Noravank (Նորավանք, meaning new monastery) is a 13th
centurymonastery, located 122 km from Yerevan in a narrow
gorge made by the Darichay river, nearby the city
ofYeghegnadzor, Armenia. The gorge is known for its
tall, sheer, brick-red cliffs, directly across from the monastery. The
monastery is best known for its two-storey S. Astvatsatsin
church, which grants access to the second floor by way of narrow
stones jutting out from the face of building. The monastery is
sometimes called Amaghu-Noravank, Amaghu being the name of
a small recently destroyed village above the canyon, in order to
distinguish it from Bgheno-Noravank Monastery, near Goris. In
the 13th–14th centuries the monastery became a residence
of Syunik's bishops and, consequently. a major religious
and, later, cultural center of Armenia closely connected with many
of the local seats of learning, especially with Gladzor's famed
university and library.
The nearest and grandest church is the
Astvatsatsin (“Mother of God”), also
called Burtelashen (“Burtel-built”) in
honor of Prince Burtel Orbelian, its
financer, is situated to the south-east of
and at an angle to St. Karapet church
and its gavit. The church, completed in
1339, is said to be the masterpiece of
the talented sculptor and miniaturist
Momik, who designed it, and was also
his last work.
S. Astvatsatsin Church of Noravank
Burtelashen is a highly artistic monument
reminiscent of the tower-like burial structures of the first
years of Christianity in Armenia. It is a memorial church.
Its ground floor, rectangular in the plan, was a
family burial vault, and the first floor (second to
Americans), cross-shaped in the plan, was a memorial
temple crownedwith a multi-column rotunda.
Burtelashen temple is the architecturally
dominant structure of Noravank. An original three-tier
composition of the building is based on the increasing
height of the tiers and the combination of the heavy
bottom with the divided middle and the semi-open top.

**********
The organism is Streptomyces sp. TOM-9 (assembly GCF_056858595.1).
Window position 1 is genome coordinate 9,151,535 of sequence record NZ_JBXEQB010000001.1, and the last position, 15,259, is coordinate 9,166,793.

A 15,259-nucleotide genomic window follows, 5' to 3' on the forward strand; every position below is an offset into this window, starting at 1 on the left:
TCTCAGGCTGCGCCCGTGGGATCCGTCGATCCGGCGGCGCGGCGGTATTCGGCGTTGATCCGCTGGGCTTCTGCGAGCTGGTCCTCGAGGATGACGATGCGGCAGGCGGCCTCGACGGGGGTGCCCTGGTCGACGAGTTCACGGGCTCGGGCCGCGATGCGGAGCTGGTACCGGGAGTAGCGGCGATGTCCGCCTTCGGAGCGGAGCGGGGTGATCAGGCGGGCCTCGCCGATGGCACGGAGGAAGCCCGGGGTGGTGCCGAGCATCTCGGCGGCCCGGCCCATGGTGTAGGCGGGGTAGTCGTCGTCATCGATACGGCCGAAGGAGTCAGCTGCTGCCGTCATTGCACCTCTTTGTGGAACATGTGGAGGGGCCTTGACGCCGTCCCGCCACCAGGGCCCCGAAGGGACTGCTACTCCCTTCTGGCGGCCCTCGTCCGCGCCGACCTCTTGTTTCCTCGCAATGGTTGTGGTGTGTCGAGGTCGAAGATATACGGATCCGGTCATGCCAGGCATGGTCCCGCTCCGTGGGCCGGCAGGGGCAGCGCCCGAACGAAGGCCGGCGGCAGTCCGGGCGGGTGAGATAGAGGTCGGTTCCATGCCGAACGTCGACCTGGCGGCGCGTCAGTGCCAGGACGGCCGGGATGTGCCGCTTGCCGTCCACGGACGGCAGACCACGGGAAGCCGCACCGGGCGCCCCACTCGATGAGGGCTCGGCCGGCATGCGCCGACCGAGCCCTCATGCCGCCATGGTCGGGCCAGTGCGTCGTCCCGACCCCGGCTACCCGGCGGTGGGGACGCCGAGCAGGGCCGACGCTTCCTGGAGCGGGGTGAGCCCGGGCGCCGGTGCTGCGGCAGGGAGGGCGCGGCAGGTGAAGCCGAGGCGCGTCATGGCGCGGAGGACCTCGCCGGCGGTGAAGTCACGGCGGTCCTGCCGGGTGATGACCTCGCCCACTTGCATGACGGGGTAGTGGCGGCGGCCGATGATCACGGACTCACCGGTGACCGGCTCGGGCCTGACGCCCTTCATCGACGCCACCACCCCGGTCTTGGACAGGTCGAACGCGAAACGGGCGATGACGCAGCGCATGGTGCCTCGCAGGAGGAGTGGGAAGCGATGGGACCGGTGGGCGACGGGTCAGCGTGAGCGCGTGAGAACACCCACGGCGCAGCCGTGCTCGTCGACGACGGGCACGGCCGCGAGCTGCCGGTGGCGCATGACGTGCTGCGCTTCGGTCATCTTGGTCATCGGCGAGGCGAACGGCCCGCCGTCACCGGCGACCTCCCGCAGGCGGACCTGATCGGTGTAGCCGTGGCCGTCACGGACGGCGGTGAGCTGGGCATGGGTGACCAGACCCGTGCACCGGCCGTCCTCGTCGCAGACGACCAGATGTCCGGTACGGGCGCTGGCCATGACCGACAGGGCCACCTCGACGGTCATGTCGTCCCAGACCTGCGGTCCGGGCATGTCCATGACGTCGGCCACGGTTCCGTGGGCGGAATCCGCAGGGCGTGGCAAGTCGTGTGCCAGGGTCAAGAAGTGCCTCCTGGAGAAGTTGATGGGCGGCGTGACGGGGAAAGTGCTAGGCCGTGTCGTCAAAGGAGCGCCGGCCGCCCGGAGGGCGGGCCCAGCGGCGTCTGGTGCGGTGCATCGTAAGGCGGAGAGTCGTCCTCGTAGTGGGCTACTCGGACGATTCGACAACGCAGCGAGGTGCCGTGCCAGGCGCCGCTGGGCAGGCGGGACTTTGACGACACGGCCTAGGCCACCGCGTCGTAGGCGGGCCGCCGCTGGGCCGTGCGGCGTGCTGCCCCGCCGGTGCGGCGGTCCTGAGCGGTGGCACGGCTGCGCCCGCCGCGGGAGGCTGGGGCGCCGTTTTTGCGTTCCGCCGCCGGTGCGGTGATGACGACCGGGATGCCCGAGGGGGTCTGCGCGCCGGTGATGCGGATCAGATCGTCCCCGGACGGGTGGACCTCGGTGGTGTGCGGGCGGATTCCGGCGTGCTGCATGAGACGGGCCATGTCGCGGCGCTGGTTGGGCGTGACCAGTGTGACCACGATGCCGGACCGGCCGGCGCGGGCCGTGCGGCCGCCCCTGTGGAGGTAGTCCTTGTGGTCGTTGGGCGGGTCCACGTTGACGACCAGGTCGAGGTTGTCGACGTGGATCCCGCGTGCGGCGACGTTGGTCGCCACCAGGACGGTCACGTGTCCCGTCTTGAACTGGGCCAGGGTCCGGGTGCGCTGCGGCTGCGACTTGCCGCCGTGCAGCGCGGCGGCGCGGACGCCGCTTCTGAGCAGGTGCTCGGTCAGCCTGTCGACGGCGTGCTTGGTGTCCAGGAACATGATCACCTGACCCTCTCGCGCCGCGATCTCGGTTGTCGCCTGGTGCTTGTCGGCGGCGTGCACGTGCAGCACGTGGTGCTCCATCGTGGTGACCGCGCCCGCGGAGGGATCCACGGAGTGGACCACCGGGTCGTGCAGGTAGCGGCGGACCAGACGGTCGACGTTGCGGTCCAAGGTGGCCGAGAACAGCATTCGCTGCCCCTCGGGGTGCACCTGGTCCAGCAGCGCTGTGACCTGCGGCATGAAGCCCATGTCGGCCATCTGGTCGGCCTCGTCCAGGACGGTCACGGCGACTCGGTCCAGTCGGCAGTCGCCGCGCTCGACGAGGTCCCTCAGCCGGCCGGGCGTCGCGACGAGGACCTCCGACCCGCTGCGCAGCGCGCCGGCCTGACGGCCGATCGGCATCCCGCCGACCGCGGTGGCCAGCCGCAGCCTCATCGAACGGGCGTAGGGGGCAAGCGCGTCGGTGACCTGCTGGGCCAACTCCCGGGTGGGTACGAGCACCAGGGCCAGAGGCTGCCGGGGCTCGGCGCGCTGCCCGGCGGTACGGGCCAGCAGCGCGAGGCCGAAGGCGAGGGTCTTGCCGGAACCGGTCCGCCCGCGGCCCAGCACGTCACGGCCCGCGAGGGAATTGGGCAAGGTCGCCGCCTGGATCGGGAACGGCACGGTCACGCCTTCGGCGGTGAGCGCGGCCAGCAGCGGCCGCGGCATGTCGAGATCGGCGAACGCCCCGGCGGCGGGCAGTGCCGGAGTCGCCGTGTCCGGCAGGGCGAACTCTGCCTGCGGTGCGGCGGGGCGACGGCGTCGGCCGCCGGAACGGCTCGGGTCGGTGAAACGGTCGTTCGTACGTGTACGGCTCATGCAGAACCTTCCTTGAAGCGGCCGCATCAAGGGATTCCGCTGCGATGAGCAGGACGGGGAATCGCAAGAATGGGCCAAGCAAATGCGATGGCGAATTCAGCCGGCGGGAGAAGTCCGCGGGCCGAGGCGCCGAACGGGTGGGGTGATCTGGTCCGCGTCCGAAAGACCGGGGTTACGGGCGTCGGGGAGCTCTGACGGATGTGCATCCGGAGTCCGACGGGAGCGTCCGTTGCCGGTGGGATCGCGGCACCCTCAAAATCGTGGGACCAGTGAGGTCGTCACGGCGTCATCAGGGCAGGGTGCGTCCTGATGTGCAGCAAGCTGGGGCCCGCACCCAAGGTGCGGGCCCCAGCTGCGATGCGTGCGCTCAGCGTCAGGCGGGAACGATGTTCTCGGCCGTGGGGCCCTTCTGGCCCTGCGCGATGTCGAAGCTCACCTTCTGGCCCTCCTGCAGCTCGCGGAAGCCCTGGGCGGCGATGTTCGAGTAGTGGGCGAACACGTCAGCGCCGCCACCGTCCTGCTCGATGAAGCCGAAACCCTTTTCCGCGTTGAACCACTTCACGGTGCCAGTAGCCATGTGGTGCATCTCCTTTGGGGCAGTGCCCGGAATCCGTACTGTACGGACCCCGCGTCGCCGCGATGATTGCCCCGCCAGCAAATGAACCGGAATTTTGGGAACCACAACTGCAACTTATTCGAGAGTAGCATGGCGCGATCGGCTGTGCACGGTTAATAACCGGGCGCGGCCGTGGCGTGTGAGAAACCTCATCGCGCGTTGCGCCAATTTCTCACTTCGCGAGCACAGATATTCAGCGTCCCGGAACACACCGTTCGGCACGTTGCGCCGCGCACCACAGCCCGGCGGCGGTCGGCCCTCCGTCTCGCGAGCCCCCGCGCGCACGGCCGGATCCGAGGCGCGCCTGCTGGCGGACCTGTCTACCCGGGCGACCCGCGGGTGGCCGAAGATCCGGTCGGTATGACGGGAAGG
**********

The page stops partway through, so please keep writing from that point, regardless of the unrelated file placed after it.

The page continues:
Accordingly, decoration is more modest at the bottom
and richer at the top. Employed here as elements of
interior decoration are columns, small arches, profiled
braces forming crosses of various
shapes, medallions, window and door platbands.
S. Astvatsatsin - facade detail
S. KARAPET CHURCH
The second church is the S. Karapet, a cross
within square design with restored drum and
dome built in 1216–1227, just N of the ruins of
the original S. Karapet, destroyed in an
earthquake. The church was built by the
decree of PrinceLiparit Orbelian.
In 1340 an earthquake destroyed the dome of
the church which in 1361 was reconstructed
by the architect Siranes. In 1931the dome was
damaged during another earthquake.
In 1949, the roof and the walls of the church
were repaired and finally completely renovated
in 1998 with the aid of a ArmenianCanadian family.
S. GRIGOR CHAPEL
The side chapel of S.
Grigor was added by the
architect Siranes to the northern
wall of S. Karapet church
in 1275. The chapel contains
more Orbelian family
tombs, including a splendid
carved lion/human tombstone
dated 1300, covering the grave
of Elikum son of Prince
Tarsayich Orbelian. The modest
structure has a rectangular
plan, with a semi-circular altar
and a vaulted ceiling on a wall
arch. The entrance with an
arched tympanum is decorated
with columns, and the altar apse
is flanked with khachkars and
representations of doves in